Not gonna lie, I’m exhausted before I even begin this next leg of my journey. Please, please wish me luck.

Breaking News: Double Book Launch!

Belfast Writers’ Group have been going from strength to strength since we reformed in September. After stalling for nearly two years, we are finally launching a new short story anthology AND re-releasing the first anthology with new, bonus content.

I have a story in the second edition of Ghosts in the Glass, a story in Creatures and Curiosities, and another story in ‘creatures’ that I helped write with my husband. It’s his first publication, so we’re really excited.

The official launch for both books is on Friday 27th of October at Malone Lodge Hotel Belfast, between 7 and 9.30pm.

Please come along for some readings and free tea and coffee. Facebook event here.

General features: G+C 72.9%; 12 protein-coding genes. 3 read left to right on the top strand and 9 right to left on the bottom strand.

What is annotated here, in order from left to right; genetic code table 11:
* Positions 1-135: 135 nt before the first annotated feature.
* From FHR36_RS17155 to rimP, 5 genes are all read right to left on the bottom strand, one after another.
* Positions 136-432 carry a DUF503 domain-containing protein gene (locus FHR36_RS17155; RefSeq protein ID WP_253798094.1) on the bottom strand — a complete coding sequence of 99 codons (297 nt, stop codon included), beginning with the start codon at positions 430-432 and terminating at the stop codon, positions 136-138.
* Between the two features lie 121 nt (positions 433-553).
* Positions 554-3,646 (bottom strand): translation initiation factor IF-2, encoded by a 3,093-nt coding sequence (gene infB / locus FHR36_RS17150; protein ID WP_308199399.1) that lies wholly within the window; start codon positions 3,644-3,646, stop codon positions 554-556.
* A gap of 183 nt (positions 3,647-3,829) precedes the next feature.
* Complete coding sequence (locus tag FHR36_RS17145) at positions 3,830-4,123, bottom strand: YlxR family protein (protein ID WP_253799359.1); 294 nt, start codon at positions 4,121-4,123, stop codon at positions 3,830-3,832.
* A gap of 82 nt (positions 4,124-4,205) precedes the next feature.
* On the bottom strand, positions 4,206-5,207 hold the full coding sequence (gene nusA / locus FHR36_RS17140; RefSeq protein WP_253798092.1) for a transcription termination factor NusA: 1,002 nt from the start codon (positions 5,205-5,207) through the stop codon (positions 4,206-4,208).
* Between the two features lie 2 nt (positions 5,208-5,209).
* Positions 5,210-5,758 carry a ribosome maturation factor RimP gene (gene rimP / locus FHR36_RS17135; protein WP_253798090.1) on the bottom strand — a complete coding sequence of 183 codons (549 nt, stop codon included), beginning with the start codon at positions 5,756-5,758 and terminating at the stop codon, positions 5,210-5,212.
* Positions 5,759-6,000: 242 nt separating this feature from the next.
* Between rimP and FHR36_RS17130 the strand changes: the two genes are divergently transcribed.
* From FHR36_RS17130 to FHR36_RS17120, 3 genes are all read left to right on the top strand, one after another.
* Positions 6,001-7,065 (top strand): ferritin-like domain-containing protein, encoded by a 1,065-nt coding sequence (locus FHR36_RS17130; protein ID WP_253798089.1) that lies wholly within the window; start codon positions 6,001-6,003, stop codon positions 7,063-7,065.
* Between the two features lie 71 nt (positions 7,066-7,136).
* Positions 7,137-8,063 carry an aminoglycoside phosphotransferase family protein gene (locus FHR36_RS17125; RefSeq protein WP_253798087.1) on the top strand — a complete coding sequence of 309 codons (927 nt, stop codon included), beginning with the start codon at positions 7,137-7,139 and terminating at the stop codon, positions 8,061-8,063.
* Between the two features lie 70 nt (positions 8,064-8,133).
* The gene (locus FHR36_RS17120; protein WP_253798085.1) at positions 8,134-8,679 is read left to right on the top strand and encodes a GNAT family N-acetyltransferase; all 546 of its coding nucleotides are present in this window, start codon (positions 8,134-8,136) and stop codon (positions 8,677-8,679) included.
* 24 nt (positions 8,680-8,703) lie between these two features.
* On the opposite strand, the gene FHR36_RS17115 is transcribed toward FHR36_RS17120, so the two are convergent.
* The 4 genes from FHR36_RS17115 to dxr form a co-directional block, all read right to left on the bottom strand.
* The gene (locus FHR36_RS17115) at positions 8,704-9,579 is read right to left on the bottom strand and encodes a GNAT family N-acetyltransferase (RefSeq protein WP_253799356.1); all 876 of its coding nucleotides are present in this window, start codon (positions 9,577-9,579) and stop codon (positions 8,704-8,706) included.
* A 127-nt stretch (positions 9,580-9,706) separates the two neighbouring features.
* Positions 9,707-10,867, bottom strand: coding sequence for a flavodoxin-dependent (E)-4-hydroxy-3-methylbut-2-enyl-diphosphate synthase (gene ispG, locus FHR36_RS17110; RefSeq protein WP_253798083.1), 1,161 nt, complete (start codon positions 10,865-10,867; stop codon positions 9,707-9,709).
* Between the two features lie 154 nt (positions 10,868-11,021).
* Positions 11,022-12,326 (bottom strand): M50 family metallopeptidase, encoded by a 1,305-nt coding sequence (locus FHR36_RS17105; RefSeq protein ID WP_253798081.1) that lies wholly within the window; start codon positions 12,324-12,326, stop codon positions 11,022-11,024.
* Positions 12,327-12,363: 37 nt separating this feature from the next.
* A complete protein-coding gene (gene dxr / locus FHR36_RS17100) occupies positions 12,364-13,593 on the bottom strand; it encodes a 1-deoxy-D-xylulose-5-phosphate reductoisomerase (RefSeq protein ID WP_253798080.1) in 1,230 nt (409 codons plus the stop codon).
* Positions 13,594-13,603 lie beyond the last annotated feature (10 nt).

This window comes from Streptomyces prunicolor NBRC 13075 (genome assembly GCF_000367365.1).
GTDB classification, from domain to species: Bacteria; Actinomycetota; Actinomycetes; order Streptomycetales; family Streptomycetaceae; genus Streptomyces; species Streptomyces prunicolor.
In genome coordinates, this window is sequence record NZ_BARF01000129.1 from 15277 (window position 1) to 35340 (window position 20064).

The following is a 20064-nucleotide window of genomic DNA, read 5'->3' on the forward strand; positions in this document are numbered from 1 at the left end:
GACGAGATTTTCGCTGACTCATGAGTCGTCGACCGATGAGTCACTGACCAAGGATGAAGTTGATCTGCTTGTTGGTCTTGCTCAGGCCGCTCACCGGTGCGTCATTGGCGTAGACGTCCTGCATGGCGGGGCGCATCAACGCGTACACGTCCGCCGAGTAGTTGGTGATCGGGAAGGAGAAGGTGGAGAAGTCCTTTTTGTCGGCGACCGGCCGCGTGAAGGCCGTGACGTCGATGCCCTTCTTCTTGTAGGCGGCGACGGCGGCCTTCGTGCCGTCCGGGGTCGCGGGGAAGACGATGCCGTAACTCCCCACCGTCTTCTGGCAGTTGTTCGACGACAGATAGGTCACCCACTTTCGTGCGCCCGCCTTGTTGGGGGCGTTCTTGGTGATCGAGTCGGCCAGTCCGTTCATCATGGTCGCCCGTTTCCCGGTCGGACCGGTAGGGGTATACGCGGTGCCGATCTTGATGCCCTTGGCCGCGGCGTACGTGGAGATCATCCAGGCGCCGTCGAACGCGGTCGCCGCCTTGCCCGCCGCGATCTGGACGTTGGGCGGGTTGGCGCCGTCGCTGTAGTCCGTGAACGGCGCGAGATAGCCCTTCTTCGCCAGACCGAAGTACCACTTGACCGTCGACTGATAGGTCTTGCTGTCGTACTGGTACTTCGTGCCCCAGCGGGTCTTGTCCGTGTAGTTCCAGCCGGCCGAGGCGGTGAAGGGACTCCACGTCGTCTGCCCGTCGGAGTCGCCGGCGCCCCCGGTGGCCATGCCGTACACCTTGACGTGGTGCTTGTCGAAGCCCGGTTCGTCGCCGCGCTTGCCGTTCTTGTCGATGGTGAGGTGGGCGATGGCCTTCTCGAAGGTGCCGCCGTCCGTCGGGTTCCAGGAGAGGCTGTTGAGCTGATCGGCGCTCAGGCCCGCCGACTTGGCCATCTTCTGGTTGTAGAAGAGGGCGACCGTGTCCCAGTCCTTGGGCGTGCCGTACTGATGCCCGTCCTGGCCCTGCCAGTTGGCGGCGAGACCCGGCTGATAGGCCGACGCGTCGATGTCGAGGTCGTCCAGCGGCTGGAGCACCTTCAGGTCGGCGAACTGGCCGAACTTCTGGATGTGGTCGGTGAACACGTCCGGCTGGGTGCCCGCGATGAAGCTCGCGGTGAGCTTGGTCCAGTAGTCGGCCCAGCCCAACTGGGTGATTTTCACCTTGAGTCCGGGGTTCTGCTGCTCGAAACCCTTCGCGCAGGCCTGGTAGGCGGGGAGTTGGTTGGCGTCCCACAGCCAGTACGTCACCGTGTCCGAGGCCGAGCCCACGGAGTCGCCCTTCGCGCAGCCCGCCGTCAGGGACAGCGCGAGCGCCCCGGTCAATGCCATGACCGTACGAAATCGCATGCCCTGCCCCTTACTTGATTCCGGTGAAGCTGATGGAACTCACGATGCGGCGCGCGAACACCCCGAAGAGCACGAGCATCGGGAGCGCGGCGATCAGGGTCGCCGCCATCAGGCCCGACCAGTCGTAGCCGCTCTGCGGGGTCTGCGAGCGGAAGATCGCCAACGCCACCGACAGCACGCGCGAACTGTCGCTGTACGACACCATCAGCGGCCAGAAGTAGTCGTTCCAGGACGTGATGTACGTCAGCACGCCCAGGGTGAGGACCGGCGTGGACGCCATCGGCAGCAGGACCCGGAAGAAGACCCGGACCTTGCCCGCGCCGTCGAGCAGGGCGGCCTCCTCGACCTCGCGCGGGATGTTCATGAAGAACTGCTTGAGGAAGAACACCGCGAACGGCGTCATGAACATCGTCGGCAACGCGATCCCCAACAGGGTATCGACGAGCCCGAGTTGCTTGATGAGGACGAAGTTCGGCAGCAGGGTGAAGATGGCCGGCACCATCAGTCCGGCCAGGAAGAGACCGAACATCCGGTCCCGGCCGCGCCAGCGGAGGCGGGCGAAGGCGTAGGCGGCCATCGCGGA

Four Years of Fan Fiction

On this day, every year, I post some stats about fan fiction I’ve written; today being July 28th – exactly four years since I started writing it. You can view my stats for 2016 here, and 2015 here.

When I started, it was only Buffy fanfic, and it was only posted in a single place: Elysian Fields. After a year, I started sharing work to FanFiction.net and dipping my toe into other fandoms, also. Last year I decided to re-edit my back catalogue and stick it all up on Archive of Our Own. That is still a work in progress, as you’ll see below.

Total Words Written: 320,000
Words Posted to AO3: 100,000

On EF, I have left over 1,000 reviews totalling 50,000 words, and 84 people have favourited me.

130 people have favourited me on FF, and I’ve left 150 reviews there.
Total views to my FF profile page: over 10,000.